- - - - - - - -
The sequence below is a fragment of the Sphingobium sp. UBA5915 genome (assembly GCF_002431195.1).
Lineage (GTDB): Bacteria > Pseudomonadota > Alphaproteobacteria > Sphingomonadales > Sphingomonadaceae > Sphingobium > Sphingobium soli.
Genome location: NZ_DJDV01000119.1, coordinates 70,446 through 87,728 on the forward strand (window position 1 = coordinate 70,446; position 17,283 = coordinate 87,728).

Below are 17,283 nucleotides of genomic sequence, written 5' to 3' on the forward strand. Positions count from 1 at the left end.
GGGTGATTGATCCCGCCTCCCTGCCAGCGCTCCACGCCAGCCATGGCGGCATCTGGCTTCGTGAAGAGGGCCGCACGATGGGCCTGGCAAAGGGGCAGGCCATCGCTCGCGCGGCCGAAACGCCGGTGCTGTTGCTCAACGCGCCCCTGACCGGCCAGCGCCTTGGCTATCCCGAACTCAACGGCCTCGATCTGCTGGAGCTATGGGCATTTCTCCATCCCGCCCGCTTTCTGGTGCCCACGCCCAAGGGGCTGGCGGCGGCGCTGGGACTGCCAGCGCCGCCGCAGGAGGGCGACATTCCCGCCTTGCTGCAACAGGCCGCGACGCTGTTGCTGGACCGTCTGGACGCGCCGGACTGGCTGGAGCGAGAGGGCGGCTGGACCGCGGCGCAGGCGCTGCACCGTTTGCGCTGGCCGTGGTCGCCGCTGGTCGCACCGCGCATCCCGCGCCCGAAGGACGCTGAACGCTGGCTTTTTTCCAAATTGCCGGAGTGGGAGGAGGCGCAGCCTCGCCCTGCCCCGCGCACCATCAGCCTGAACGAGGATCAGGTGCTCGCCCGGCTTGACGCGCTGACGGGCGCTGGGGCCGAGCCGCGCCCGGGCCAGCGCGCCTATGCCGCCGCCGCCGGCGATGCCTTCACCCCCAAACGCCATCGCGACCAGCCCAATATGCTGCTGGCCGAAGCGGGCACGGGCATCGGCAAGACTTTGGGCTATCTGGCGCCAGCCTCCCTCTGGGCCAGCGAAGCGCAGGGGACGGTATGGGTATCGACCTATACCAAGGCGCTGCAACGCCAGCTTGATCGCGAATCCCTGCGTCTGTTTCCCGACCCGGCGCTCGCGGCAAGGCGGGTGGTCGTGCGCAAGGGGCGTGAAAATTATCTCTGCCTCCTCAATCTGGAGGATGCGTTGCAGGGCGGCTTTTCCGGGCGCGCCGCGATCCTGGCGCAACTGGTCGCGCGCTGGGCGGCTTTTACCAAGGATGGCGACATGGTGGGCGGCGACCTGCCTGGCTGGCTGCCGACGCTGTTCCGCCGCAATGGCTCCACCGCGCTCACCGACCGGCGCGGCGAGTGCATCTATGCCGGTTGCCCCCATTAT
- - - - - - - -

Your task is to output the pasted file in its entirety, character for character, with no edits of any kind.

The sequence below is a fragment of the Sphingobium sp. UBA5915 genome (assembly GCF_002431195.1).
Lineage (GTDB): Bacteria > Pseudomonadota > Alphaproteobacteria > Sphingomonadales > Sphingomonadaceae > Sphingobium > Sphingobium soli.
Genome location: NZ_DJDV01000119.1, coordinates 70,446 through 87,728 on the forward strand (window position 1 = coordinate 70,446; position 17,283 = coordinate 87,728).

Below are 17,283 nucleotides of genomic sequence, written 5' to 3' on the forward strand. Positions count from 1 at the left end.
GGGTGATTGATCCCGCCTCCCTGCCAGCGCTCCACGCCAGCCATGGCGGCATCTGGCTTCGTGAAGAGGGCCGCACGATGGGCCTGGCAAAGGGGCAGGCCATCGCTCGCGCGGCCGAAACGCCGGTGCTGTTGCTCAACGCGCCCCTGACCGGCCAGCGCCTTGGCTATCCCGAACTCAACGGCCTCGATCTGCTGGAGCTATGGGCATTTCTCCATCCCGCCCGCTTTCTGGTGCCCACGCCCAAGGGGCTGGCGGCGGCGCTGGGACTGCCAGCGCCGCCGCAGGAGGGCGACATTCCCGCCTTGCTGCAACAGGCCGCGACGCTGTTGCTGGACCGTCTGGACGCGCCGGACTGGCTGGAGCGAGAGGGCGGCTGGACCGCGGCGCAGGCGCTGCACCGTTTGCGCTGGCCGTGGTCGCCGCTGGTCGCACCGCGCATCCCGCGCCCGAAGGACGCTGAACGCTGGCTTTTTTCCAAATTGCCGGAGTGGGAGGAGGCGCAGCCTCGCCCTGCCCCGCGCACCATCAGCCTGAACGAGGATCAGGTGCTCGCCCGGCTTGACGCGCTGACGGGCGCTGGGGCCGAGCCGCGCCCGGGCCAGCGCGCCTATGCCGCCGCCGCCGGCGATGCCTTCACCCCCAAACGCCATCGCGACCAGCCCAATATGCTGCTGGCCGAAGCGGGCACGGGCATCGGCAAGACTTTGGGCTATCTGGCGCCAGCCTCCCTCTGGGCCAGCGAAGCGCAGGGGACGGTATGGGTATCGACCTATACCAAGGCGCTGCAACGCCAGCTTGATCGCGAATCCCTGCGTCTGTTTCCCGACCCGGCGCTCGCGGCAAGGCGGGTGGTCGTGCGCAAGGGGCGTGAAAATTATCTCTGCCTCCTCAATCTGGAGGATGCGTTGCAGGGCGGCTTTTCCGGGCGCGCCGCGATCCTGGCGCAACTGGTCGCGCGCTGGGCGGCTTTTACCAAGGATGGCGACATGGTGGGCGGCGACCTGCCTGGCTGGCTGCCGACGCTGTTCCGCCGCAATGGCTCCACCGCGCTCACCGACCGGCGCGGCGAGTGCATCTATGCCGGTTGCCCCCATTAT